Terrorist organization ISIS forces name change for Mardi Gras krewe


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Queen and King Isis XLII (Brieanne Elizabeth Bourgeois and Ryan Lee Danielson) at the krewe's 2014 ball. - FACEBOOK/KREWE OF ISIS
  • Queen and King Isis XLII (Brieanne Elizabeth Bourgeois and Ryan Lee Danielson) at the krewe's 2014 ball.

What to do when your Mardi Gras organization shares a name with a terrorist group that's recently made a lot of news? AL.com reports today that the Order of Isis, a krewe in Mobile, Alabama, has decided to go by its acronym, OOI, as its members were getting harassed for wearing "Isis" T-shirts in public:

One member was harassed at Sam's Club, she said. "She had a gentleman come up to her, asking a lot of questions ... and she said we are a Mardi Gras organization," the OOI member recounted. "He didn't understand us having 'Isis' on our clothing."

Another member who works in a doctor's office also got attention for her shirt, the member said.

The decision to use the acronym was also made out of concern for the group's safety during the upcoming Mardi Gras season, the member said. "We're in the public eye; we just don't want, during our parade, for something to happen. We want to make sure our members are safe and secure on the floats."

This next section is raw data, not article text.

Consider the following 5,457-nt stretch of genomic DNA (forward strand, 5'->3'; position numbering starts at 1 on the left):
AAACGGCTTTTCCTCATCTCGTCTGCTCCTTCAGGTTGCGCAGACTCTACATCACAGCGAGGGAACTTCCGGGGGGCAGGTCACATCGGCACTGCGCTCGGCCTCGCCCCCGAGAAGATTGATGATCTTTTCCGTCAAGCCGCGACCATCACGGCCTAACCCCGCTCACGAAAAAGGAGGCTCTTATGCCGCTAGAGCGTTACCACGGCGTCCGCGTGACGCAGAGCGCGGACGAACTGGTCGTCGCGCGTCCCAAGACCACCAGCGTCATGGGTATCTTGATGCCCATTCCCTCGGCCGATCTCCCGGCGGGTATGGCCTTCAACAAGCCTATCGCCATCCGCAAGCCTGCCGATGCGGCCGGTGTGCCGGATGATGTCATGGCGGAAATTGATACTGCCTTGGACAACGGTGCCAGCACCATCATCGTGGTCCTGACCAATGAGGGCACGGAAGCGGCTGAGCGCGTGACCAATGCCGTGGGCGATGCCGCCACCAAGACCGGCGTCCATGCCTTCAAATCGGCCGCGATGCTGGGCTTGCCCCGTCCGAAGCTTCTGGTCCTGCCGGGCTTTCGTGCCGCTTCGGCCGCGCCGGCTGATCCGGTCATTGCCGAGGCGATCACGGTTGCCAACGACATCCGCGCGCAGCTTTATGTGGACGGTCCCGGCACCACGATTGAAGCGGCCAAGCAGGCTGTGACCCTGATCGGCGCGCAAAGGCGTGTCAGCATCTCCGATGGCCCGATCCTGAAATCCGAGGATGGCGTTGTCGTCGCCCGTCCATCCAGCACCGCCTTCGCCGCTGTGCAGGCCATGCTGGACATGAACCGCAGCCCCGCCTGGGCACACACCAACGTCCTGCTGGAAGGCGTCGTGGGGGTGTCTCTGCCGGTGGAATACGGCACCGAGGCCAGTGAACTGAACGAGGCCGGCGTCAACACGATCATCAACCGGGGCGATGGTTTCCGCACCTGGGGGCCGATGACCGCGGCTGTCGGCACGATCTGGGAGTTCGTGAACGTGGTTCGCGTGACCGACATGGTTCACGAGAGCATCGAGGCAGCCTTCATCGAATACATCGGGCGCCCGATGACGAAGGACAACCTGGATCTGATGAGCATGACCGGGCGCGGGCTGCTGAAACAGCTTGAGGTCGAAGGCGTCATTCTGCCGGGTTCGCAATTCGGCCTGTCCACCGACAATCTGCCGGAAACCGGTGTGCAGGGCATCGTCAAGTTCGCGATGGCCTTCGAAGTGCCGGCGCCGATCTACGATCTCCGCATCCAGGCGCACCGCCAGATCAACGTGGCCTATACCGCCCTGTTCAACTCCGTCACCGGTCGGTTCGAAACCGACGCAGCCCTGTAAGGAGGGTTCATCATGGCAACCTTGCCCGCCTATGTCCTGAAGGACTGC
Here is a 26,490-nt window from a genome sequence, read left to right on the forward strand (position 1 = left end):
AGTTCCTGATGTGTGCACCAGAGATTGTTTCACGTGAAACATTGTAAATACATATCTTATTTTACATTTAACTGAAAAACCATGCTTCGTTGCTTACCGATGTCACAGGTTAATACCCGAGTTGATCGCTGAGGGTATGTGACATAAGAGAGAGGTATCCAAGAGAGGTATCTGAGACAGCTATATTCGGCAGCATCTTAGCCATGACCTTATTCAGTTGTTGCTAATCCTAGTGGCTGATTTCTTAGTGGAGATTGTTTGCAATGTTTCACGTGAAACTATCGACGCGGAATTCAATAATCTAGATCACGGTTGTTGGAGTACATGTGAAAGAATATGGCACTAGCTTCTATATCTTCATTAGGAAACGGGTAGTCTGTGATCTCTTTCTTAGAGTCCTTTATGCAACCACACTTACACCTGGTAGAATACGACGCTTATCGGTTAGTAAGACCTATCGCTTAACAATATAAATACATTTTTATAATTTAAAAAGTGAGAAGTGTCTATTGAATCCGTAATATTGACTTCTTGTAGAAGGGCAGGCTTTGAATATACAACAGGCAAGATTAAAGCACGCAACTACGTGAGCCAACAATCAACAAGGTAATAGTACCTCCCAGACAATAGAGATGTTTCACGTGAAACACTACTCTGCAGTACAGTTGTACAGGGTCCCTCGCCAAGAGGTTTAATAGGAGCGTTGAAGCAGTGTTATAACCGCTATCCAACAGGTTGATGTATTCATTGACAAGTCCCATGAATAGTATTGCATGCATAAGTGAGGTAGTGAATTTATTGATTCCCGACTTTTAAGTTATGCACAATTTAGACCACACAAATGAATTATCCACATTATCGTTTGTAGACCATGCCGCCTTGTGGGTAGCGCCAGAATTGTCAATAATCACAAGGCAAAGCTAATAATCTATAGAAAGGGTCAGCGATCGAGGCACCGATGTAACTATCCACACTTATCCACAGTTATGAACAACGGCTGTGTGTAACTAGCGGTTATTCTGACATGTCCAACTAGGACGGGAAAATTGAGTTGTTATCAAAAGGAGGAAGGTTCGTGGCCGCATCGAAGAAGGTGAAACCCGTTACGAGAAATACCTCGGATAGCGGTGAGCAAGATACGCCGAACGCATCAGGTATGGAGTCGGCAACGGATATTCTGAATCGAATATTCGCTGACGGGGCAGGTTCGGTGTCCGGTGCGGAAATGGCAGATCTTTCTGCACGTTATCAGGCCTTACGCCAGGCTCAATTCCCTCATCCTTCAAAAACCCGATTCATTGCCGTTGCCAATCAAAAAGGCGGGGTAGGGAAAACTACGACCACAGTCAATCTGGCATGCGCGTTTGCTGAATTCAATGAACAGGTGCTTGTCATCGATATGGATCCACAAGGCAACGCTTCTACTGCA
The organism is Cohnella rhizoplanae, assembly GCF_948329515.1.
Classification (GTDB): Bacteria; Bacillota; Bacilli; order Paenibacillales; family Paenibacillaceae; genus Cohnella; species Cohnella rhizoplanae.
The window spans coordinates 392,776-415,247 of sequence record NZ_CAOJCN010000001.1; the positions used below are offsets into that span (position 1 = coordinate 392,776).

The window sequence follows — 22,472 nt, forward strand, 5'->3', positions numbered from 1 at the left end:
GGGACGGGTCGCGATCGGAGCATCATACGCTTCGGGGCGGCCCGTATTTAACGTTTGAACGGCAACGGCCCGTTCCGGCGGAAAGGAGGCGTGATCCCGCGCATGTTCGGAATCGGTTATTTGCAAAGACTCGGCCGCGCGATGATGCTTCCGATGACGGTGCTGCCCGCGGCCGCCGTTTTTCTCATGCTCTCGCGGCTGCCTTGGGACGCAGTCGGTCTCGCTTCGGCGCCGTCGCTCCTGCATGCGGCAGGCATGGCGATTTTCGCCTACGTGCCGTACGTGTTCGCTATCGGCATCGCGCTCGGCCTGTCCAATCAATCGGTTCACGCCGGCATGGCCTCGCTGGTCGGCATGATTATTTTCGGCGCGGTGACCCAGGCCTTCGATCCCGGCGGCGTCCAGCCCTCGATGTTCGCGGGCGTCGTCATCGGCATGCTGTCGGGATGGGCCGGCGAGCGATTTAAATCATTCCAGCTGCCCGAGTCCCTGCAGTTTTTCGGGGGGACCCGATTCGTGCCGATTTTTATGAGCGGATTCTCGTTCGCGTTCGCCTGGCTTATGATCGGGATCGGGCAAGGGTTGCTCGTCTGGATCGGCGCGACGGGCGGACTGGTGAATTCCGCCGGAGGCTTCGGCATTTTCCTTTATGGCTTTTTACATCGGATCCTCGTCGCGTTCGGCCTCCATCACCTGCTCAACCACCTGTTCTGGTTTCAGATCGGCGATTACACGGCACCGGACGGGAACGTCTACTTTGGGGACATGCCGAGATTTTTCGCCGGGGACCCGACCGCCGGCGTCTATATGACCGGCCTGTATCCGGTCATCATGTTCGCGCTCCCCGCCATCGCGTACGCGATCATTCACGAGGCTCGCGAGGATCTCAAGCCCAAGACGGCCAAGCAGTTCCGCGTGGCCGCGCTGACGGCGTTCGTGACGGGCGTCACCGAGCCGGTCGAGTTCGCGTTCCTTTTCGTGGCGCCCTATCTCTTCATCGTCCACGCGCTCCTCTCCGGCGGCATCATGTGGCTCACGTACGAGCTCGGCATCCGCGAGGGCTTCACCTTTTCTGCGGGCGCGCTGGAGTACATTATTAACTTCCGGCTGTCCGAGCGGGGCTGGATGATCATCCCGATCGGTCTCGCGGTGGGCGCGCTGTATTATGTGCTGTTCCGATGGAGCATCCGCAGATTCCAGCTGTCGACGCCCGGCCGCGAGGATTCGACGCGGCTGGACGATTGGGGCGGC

But what of Jefferson Parish's venerable all-female Krewe of Isis? Founded in 1973, it's now the oldest continuously parading Carnival organization in Jefferson Parish. Will our hometown Isis be forced to change its name as well?

Captain Sherrell Gorman says she's aware of the situation in Alabama, but the hometown krewe isn't changing its name for anyone. "Absolutely, positively not," she said today when contacted by telephone. "It is our history and our name and for 42 years it has represented proud American women — many of whom have family in the military, or have served in the military themselves. We're not giving up our name, our dignity or our identity for something like that."

There's been no negative reaction in Orleans or Jefferson Parish to the name "Isis," Gorman said. "I think it would be a slap in our face to change it."

Gorman, who has been a member of Isis since 1992, added she'd spoken to an official in the Mobile krewe (which is unrelated). "They're looking at pulling their signature throws," she said. "They're looking at rearranging their world for what is hopefully a temporary situation in the Middle East."

The hometown Krewe of Isis does charity work in Jefferson Parish and holds a weekly bingo fundraiser at the Lions Bingo Hall in Metairie. On Oct. 25, the krewe will run in "Race for the Cure" in New Orleans City Park. If you're interested in participating in the Krewe of Isis' 2015 parade, you'll find more information here.


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